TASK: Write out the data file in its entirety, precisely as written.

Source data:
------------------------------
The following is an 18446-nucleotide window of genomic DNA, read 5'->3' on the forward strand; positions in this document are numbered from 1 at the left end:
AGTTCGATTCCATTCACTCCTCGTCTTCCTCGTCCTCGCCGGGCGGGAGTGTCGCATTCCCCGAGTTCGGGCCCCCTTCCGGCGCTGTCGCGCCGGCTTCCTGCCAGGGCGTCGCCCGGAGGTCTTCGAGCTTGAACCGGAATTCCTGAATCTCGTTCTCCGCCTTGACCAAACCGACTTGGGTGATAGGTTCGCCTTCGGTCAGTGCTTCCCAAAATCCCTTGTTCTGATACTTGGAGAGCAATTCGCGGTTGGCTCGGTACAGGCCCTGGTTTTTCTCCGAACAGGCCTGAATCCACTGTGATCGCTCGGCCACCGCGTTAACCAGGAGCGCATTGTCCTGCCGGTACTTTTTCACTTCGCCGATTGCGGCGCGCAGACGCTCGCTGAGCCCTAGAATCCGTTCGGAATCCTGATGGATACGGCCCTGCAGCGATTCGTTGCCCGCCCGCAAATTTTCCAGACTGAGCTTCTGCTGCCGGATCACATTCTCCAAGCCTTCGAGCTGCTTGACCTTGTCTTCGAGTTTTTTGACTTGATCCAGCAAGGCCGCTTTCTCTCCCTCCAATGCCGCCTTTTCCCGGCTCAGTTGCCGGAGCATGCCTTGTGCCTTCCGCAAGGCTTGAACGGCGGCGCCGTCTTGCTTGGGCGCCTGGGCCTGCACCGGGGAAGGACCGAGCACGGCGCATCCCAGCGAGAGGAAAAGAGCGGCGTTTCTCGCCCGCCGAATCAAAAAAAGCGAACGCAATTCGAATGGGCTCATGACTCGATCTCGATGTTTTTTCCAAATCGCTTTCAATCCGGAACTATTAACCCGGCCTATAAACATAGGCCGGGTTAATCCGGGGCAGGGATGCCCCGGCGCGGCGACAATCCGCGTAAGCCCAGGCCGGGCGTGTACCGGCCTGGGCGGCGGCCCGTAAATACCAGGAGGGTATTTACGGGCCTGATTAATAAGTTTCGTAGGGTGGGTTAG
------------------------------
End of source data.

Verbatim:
The following is an 18446-nucleotide window of genomic DNA, read 5'->3' on the forward strand; positions in this document are numbered from 1 at the left end:
AGTTCGATTCCATTCACTCCTCGTCTTCCTCGTCCTCGCCGGGCGGGAGTGTCGCATTCCCCGAGTTCGGGCCCCCTTCCGGCGCTGTCGCGCCGGCTTCCTGCCAGGGCGTCGCCCGGAGGTCTTCGAGCTTGAACCGGAATTCCTGAATCTCGTTCTCCGCCTTGACCAAACCGACTTGGGTGATAGGTTCGCCTTCGGTCAGTGCTTCCCAAAATCCCTTGTTCTGATACTTGGAGAGCAATTCGCGGTTGGCTCGGTACAGGCCCTGGTTTTTCTCCGAACAGGCCTGAATCCACTGTGATCGCTCGGCCACCGCGTTAACCAGGAGCGCATTGTCCTGCCGGTACTTTTTCACTTCGCCGATTGCGGCGCGCAGACGCTCGCTGAGCCCTAGAATCCGTTCGGAATCCTGATGGATACGGCCCTGCAGCGATTCGTTGCCCGCCCGCAAATTTTCCAGACTGAGCTTCTGCTGCCGGATCACATTCTCCAAGCCTTCGAGCTGCTTGACCTTGTCTTCGAGTTTTTTGACTTGATCCAGCAAGGCCGCTTTCTCTCCCTCCAATGCCGCCTTTTCCCGGCTCAGTTGCCGGAGCATGCCTTGTGCCTTCCGCAAGGCTTGAACGGCGGCGCCGTCTTGCTTGGGCGCCTGGGCCTGCACCGGGGAAGGACCGAGCACGGCGCATCCCAGCGAGAGGAAAAGAGCGGCGTTTCTCGCCCGCCGAATCAAAAAAAGCGAACGCAATTCGAATGGGCTCATGACTCGATCTCGATGTTTTTTCCAAATCGCTTTCAATCCGGAACTATTAACCCGGCCTATAAACATAGGCCGGGTTAATCCGGGGCAGGGATGCCCCGGCGCGGCGACAATCCGCGTAAGCCCAGGCCGGGCGTGTACCGGCCTGGGCGGCGGCCCGTAAATACCAGGAGGGTATTTACGGGCCTGATTAATAAGTTTCGTAGGGTGGGTTAG